A key to engagement in a 100% online program is keeping it relevant. One thing I tend to do in my classes is to engage in whatever topics are relevant and timely, whether it’s news events or conferences that might be happening; for example, in a healthcare course that I taught, I emphasized an Orlando convention in IT healthcare.
Another way is through the weekly discussion board posts. One thing I do, for example, in my networks course, I have an ongoing discussion on net neutrality, which is a hot topic right now. Even as you go through multiple terms and multiple semesters, you’ll see the conversation change as the issue evolves. It can be very engaging to keep it relevant to what students are doing at that time and what’s going on in the world around them.
What would you say are some of the best practices for online students?
Time management in the online environment is a very difficult topic. Many of our students have obligations outside of the classroom, whether it’s work or family, and we’re very understanding of that.
If there’s one thing I would say that’s the most important of all, it’s communication. Let your professors or a representative from the classroom know about situations as they arise. Don’t wait until the end of the term to let them know. Many of our faculty are accommodating. We’re willing to work with you. We understand you have different needs and obligations, but you need to come to us first. We can’t do anything if you come to us at the end of the term and say, “I didn’t do any of the work. What can I do now?” It’s better to just come to us and communicate issues as they arise.
Do you have one specific student success story you’d like to share with us?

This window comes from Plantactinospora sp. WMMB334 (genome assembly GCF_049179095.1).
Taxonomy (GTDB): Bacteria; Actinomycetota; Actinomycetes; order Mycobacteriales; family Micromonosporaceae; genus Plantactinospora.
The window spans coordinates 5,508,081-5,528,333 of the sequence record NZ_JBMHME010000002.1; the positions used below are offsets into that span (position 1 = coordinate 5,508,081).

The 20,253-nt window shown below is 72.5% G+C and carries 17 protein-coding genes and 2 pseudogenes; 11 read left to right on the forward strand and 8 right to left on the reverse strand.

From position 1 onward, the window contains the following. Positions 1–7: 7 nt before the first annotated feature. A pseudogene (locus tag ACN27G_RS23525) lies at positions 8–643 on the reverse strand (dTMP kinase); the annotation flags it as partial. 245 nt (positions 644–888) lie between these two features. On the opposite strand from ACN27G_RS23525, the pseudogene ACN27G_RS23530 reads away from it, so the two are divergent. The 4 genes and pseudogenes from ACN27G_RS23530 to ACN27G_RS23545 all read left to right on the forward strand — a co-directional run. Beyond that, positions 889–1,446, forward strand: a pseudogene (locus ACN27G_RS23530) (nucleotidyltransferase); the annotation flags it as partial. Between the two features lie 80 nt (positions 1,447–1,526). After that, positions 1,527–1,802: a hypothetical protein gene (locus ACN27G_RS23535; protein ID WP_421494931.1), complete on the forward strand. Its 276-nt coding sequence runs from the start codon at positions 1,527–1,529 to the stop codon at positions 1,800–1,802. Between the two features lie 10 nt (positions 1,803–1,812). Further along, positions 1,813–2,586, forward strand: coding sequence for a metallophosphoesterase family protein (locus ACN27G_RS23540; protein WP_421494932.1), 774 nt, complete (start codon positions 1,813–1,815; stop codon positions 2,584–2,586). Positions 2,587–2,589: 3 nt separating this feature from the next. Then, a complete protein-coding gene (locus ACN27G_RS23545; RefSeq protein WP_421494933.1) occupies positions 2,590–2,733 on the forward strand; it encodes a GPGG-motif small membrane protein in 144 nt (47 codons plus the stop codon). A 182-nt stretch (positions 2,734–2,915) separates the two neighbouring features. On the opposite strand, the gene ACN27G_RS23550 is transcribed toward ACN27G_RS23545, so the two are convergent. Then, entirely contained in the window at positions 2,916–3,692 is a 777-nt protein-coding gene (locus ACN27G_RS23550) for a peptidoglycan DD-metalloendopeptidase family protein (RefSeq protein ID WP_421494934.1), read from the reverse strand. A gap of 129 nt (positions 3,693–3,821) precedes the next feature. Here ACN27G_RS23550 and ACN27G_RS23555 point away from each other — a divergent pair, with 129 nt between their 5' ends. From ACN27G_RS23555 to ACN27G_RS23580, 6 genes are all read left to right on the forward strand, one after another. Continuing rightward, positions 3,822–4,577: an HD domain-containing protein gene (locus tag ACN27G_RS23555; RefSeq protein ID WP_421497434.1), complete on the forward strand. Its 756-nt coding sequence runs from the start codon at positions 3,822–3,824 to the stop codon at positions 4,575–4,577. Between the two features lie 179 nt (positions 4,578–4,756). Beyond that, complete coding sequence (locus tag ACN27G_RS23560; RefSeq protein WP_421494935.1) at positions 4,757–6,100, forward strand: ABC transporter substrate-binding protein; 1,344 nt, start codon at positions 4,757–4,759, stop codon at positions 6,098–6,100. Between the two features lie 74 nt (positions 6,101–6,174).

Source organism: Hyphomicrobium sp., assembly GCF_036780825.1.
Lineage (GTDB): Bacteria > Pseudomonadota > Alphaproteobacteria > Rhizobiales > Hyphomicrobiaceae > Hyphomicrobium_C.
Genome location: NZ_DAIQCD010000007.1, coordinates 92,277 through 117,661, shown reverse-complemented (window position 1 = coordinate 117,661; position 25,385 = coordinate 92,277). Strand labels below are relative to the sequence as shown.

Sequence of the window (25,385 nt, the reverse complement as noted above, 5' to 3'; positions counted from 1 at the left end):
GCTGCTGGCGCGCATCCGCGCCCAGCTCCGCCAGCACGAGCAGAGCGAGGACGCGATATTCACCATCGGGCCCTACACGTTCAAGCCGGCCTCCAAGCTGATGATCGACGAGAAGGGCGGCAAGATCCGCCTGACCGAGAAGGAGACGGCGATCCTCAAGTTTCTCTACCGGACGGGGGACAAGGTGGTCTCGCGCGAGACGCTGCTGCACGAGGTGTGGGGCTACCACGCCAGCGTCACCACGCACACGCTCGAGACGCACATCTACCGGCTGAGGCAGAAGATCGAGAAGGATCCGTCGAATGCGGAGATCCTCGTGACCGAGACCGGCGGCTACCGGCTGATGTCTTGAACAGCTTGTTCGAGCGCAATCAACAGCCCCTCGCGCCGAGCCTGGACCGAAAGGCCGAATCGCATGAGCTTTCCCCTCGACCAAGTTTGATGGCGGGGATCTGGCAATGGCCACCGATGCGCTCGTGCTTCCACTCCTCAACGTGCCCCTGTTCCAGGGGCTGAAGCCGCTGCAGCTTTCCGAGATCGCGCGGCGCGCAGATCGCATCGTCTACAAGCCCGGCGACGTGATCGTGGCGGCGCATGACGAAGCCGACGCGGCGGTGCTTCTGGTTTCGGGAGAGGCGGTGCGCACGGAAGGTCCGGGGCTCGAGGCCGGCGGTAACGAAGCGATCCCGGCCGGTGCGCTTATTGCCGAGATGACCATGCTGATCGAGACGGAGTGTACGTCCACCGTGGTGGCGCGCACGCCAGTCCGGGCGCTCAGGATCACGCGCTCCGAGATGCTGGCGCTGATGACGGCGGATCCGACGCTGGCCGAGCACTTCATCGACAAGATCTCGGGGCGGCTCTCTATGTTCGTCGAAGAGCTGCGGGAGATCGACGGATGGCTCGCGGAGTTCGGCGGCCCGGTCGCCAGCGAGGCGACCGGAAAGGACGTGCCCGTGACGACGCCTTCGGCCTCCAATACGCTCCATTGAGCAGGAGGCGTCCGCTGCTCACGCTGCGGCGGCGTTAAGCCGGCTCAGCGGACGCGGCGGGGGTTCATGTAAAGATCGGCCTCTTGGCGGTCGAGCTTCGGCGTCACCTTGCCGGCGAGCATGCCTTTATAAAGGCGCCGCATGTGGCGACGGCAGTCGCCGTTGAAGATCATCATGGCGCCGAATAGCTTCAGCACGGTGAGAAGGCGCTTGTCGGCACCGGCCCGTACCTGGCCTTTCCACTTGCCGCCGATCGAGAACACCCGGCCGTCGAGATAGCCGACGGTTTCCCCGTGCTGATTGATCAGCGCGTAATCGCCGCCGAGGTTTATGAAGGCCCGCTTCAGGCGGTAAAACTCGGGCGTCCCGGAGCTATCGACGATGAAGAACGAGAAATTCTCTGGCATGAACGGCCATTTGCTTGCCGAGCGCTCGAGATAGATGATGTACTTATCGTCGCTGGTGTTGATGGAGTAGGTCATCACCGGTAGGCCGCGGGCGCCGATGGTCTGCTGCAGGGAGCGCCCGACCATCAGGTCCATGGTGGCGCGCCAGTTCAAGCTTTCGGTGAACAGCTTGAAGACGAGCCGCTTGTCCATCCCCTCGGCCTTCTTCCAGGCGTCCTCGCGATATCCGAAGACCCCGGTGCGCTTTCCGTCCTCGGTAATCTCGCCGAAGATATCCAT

I have a particular student that I like to recall fondly. In the course I was teaching, he’d keep coming back to me and ask, “Can I go further ahead and finish up these assignments?”
In our online program, you have access to all the materials, lectures and exams from the first day, so if you want, you can complete the entire class at your pace. Even though it’s eight weeks, you could get it done quicker.
So, he came to me and asked, “Can I get this done faster? I’d like to do it in a few weeks.” And I said, “Sure, go right ahead.” So he got it all out of the way – he finished up the class probably in 4-5 weeks, and I thought “That’s a real go-getter.”
It was interesting to see a year later that he became in a position of authority here at our school leading our information technology department!
What do you think motivates your students?
I think one thing that motivates our students most of all is how they can apply what they’re learning in class to their real-world experience. For example, I teach a software systems course that covers the lifecycle of software, including design, the requirements, and how to launch the product. For this course, many of these students will use their real-world career as an example. They pitch potential software they design and explain how it would help the business they’re currently involved in. This provides experience in software lifecycles itself and how to help the company in the real world, which goes beyond just the classroom.
What advice would you give to prospective students for academic success?
A real key in the information technology realm is being up-to-date. It’s a very fast, constantly evolving field to be in. I advise researching as much as you can outside the classroom. We try to keep all our content as relevant as possible, but a lot of it requires students to go out and research themselves. Many of our classes are designed to be research-heavy, meaning they have to go find articles, journals and books about the content. Get familiar with how to research. Look at different articles, for example, on IEEE Spectrum and ACM. They have different journals and periodicals that are relevant to that field and that industry. Become comfortable reading some of their articles, and just read news articles from diverse sources. Dive down into technology articles and understand what the inner workings are. That will help you overall in your career and in the classroom.